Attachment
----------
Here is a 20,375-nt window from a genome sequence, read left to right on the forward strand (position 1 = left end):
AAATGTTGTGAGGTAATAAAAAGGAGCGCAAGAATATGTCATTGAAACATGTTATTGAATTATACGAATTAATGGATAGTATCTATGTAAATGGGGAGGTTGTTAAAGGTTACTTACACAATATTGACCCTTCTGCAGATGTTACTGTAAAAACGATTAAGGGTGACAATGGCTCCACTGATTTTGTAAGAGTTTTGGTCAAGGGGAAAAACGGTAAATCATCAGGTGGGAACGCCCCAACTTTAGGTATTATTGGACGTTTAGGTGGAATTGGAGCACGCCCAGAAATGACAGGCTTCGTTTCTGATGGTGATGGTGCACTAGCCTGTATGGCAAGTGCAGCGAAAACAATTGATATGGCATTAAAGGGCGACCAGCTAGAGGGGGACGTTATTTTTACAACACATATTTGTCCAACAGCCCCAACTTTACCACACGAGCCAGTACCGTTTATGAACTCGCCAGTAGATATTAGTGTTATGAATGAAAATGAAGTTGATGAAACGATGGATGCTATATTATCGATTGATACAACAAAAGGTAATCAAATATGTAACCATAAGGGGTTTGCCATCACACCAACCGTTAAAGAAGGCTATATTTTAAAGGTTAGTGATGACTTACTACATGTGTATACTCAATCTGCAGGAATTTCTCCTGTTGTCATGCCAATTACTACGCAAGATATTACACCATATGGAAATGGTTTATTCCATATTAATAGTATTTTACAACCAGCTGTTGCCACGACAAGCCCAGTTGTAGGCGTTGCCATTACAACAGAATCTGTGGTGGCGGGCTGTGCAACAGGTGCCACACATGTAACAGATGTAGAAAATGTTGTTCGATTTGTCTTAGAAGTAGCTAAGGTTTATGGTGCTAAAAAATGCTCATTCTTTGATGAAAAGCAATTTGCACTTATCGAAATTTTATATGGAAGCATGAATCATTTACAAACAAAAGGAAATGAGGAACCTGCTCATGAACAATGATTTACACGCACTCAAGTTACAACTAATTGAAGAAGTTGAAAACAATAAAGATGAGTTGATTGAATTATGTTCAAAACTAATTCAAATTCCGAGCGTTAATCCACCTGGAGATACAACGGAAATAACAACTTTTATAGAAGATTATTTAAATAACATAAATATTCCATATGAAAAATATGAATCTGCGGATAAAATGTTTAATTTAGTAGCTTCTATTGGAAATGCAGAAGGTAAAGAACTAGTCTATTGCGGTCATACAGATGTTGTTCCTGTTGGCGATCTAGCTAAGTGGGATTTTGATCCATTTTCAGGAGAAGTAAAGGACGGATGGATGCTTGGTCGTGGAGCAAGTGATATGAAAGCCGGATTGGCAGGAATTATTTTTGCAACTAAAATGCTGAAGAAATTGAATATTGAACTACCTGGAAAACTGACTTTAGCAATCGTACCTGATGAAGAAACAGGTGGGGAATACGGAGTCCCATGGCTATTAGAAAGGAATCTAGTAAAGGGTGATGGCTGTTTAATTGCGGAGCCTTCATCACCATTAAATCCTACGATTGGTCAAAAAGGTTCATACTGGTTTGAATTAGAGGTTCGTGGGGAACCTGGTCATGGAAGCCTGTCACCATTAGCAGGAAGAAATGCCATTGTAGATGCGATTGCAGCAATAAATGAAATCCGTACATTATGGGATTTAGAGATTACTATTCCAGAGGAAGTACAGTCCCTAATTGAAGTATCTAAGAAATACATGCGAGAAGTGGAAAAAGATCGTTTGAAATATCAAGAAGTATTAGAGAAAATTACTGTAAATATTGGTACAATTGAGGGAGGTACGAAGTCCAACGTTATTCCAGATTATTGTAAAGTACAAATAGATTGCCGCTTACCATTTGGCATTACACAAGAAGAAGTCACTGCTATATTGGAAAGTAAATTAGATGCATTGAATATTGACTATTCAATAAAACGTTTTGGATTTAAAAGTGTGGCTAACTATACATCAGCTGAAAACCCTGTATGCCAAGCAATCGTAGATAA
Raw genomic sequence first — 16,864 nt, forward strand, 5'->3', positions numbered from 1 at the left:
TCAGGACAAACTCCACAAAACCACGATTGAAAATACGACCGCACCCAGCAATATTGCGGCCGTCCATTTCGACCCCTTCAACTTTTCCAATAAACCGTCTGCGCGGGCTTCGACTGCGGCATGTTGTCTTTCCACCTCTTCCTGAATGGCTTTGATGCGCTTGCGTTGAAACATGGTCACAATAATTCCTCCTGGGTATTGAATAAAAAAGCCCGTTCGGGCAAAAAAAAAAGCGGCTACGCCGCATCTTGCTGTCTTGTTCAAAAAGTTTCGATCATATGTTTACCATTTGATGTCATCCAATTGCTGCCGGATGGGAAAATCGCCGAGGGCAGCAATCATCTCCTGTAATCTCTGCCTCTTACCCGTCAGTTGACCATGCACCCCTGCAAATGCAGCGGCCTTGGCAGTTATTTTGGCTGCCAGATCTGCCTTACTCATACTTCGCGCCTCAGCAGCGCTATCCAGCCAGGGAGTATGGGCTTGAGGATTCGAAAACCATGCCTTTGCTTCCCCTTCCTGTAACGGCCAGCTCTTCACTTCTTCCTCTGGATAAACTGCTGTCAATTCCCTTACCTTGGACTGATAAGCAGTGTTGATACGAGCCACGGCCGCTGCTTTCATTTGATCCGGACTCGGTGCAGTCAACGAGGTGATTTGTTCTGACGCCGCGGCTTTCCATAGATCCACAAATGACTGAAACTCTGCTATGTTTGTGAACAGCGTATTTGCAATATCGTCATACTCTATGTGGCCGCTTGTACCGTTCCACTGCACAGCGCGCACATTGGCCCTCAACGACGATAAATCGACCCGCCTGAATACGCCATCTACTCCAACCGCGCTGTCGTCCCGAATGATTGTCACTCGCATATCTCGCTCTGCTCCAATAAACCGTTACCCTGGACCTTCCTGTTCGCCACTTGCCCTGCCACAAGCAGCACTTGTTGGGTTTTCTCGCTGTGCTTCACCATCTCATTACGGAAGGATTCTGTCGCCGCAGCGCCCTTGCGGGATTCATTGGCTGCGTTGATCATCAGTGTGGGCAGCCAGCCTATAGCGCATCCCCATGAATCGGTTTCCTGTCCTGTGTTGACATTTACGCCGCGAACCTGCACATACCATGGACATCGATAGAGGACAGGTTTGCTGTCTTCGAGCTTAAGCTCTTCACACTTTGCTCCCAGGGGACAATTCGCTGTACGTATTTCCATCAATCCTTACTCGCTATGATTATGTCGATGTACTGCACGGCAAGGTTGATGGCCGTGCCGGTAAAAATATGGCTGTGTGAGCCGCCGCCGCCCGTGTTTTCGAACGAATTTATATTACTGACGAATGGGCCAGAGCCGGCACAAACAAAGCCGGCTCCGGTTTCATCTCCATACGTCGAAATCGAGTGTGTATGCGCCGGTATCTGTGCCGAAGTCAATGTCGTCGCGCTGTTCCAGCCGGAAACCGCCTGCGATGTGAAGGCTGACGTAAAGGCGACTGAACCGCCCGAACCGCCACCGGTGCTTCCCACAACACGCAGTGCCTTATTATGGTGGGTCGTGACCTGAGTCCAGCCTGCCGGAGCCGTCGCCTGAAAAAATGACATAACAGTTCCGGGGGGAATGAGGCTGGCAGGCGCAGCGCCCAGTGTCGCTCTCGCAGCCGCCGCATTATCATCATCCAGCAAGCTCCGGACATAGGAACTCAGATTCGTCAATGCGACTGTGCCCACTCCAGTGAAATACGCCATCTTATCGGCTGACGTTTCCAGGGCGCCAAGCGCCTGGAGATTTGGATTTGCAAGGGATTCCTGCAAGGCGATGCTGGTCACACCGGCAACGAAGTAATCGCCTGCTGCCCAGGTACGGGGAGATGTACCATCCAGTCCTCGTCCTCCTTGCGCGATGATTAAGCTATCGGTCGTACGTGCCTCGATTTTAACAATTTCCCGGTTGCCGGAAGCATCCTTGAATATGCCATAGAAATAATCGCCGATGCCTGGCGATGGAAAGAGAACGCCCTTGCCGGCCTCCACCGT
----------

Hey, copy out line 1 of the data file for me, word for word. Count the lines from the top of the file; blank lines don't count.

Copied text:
Here is a 20,375-nt window from a genome sequence, read left to right on the forward strand (position 1 = left end):